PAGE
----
Example: A 10 x 10 room has 100 square feet of floor to carpet.

    10 feet x 10 feet = 100 square feet

2. If your room features a closet or alcove, remember to include the extra space in the total square footage.

    Example: A 3 by 3 foot closet needs to be included in measuring.

    3 ft. x 3 ft. = 9 square feet

    100 sq. ft. + 9 sq. ft. = 109 square feet

3. Add 10 percent to allow for cuts and waste and round up to the next whole number.

    109 sq. ft. x 10% = 10.9 sq. ft.

    109 sq. ft. + 10.9 sq. ft. = 119.9 sq. ft.

    Total = 120 square feet

4. Carpet is often sold by the square yard, so you may need to convert your totals to simplify shopping. To convert square feet to square yards, simply divide the total by 9.

    120 square feet ÷ 9 = 13.33 square yards

    Total = 14 square yards

5. Remember that most carpet installations require padding, so be sure to plan for the same square footage or yardage of padding as carpet.

6. Installing carpet also usually calls for 4-foot-long tack strips that are secured around the perimeter of the room, except in doorways. To measure for the strips, simply add together the length of each wall and subtract the width of doorways.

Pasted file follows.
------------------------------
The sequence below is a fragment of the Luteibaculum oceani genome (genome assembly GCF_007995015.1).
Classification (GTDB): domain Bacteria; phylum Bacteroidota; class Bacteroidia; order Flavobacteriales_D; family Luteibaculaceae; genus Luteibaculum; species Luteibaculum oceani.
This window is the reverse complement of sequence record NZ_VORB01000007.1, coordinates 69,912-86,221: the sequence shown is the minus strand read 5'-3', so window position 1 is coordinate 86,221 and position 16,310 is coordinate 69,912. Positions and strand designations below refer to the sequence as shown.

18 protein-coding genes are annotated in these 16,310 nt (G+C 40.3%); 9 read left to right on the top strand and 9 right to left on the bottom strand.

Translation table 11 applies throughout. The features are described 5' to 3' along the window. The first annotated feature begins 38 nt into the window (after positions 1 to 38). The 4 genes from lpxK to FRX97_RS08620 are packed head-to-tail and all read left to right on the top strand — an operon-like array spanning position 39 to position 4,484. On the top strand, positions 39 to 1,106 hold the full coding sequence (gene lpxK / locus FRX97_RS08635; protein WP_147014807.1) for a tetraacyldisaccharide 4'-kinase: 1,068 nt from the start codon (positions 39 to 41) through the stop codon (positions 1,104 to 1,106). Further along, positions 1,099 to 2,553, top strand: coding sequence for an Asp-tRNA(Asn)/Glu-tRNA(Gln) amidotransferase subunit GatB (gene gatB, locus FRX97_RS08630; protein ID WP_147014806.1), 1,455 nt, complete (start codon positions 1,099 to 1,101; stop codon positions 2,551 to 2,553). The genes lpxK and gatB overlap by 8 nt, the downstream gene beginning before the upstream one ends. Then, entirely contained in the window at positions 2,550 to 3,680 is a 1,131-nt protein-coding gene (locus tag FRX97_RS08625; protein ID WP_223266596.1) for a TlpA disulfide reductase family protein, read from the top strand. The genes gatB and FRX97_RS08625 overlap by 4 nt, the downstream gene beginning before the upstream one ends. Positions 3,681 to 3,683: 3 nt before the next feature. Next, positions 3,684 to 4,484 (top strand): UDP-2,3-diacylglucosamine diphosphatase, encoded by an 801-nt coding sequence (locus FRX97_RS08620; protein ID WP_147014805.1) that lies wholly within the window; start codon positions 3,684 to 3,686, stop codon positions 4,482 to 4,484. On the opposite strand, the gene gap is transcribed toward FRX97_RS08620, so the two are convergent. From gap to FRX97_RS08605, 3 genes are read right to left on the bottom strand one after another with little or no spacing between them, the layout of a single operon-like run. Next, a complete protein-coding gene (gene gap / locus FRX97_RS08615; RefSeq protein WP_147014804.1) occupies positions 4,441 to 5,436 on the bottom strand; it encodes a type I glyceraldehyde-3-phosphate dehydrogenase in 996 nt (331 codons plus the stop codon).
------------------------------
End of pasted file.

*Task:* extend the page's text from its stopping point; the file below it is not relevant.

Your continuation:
Example: A 10 foot by 10 foot room with two doors requires tack strips.

    (10 ft. + 10 ft. +10 ft. + 10 ft.) – (3 ft. + 3 ft.) = 34 feet

    34 ft. ÷ 4 ft. = 8.5 pieces

    Total = 9 four-foot lengths

Calculate Square Footage for Wallpaper Installation

1. Measure walls for wallpaper in the same way you would for paint.

    Example: A room with 8 foot walls is 14 feet wide by 16 feet long.

    (14 feet + 14 feet + 16 feet + 16 feet) x 8 feet = 480 square feet